Journal of a Solitude

Author: May Sarton

Publisher: Open Road Media

ISBN: 1497646332

Category: Biography & Autobiography

Page: 203

View: 1387


The poet and author’s “beautiful . . . wise and warm” journal of time spent in her New Hampshire home alone with her garden, her books, the seasons, and herself (Eugenia Thornton, Cleveland Plain Dealer). “Loneliness is the poverty of self; solitude is richness of self.” —May Sarton May Sarton’s parrot chatters away as Sarton looks out the window at the rain and contemplates returning to her “real” life—not friends, not even love, but writing. In her bravest and most revealing memoir, Sarton casts her keenly observant eye on both the interior and exterior worlds. She shares insights about everyday life in the quiet New Hampshire village of Nelson, the desire for friends, and need for solitude—both an exhilarating and terrifying state. She likens writing to “cracking open the inner world again,” which sometimes plunges her into depression. She confesses her fears, her disappointments, her unresolved angers. Sarton’s garden is her great, abiding joy, sustaining her through seasons of psychic and emotional pain. Journal of a Solitude is a moving and profound meditation on creativity, oneness with nature, and the courage it takes to be alone. Both uplifting and cathartic, it sweeps us along on Sarton’s pilgrimage inward. This ebook features an extended biography of May Sarton.

The Journals of May Sarton Volume One

Author: May Sarton

Publisher: Open Road Media

ISBN: 1504047508

Category: Biography & Autobiography

Page: 954

View: 9611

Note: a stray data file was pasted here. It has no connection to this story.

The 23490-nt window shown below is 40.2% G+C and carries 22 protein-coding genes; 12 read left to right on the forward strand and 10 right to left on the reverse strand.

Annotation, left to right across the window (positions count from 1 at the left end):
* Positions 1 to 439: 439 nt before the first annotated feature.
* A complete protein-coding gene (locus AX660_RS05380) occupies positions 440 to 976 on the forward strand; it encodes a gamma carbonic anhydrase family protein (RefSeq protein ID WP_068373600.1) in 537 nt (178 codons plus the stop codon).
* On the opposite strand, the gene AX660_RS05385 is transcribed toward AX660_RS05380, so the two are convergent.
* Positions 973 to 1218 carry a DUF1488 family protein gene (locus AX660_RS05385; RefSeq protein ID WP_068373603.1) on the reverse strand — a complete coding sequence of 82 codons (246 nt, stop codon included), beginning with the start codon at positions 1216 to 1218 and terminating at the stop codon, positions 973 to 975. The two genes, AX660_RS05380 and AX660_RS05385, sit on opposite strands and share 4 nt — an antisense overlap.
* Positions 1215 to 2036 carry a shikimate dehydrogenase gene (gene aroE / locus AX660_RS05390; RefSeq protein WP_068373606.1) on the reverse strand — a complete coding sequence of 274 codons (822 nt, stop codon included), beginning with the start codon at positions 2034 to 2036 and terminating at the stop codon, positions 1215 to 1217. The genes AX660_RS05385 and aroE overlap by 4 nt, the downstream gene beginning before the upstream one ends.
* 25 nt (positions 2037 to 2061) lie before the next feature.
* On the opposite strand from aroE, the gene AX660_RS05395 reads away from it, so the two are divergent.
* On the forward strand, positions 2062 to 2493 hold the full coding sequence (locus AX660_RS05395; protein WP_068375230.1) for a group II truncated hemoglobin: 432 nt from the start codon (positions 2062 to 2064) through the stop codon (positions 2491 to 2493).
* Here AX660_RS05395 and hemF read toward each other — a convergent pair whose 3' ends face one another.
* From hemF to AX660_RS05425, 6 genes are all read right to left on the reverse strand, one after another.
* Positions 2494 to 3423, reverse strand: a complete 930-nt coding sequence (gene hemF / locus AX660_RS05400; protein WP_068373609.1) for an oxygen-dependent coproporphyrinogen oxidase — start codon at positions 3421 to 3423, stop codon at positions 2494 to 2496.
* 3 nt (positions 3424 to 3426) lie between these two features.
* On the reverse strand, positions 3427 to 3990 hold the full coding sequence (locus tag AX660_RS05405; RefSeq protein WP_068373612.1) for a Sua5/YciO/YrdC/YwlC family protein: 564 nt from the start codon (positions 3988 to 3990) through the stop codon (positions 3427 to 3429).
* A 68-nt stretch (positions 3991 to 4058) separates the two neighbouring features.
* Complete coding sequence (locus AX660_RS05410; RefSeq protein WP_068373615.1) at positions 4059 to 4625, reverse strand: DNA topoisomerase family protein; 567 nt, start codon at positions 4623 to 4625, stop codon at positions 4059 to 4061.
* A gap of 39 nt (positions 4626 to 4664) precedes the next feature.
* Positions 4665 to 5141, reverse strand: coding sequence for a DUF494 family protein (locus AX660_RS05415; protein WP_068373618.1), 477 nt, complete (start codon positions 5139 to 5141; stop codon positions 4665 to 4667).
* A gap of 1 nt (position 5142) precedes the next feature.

Now in one volume: Three exquisite meditations on nature, healing, and the pleasures of the solitary life from a New York Times–bestselling author. In a long life spent recording her personal observations, poet, novelist, and memoirist May Sarton redefined the journal as a literary form. This extraordinary volume collects three of her most beloved works. Journal of a Solitude: Sarton’s bestselling memoir chronicles a solitary year spent at the house she bought and renovated in the quiet village of Nelson, New Hampshire. Her revealing insights are a moving and profound reflection on creativity, oneness with nature, and the courage it takes to be alone. Plant Dreaming Deep: Sarton’s intensely personal account of how she transformed a dilapidated eighteenth-century farmhouse into a home is a loving, beautifully crafted memoir illuminated by themes of friendship, love, nature, and the struggles of the creative life. Recovering: In this affecting diary of one year’s hardships and healing, Sarton focuses on her sixty-sixth year, which was marked by the turmoil of a mastectomy, the end of a treasured relationship, and the loneliness that visits a life of chosen solitude. By turns uplifting, cathartic, and revelatory, Sarton’s journals still strike a chord in the hearts of contemporary readers. Through them, in the words of the Los Angeles Times, “we are able to see our own experiences reflected in hers and we are enriched.”

After the Stroke

Author: May Sarton

Publisher: Open Road Media

ISBN: 1504017935

Category: Biography & Autobiography

Page: 247

View: 1501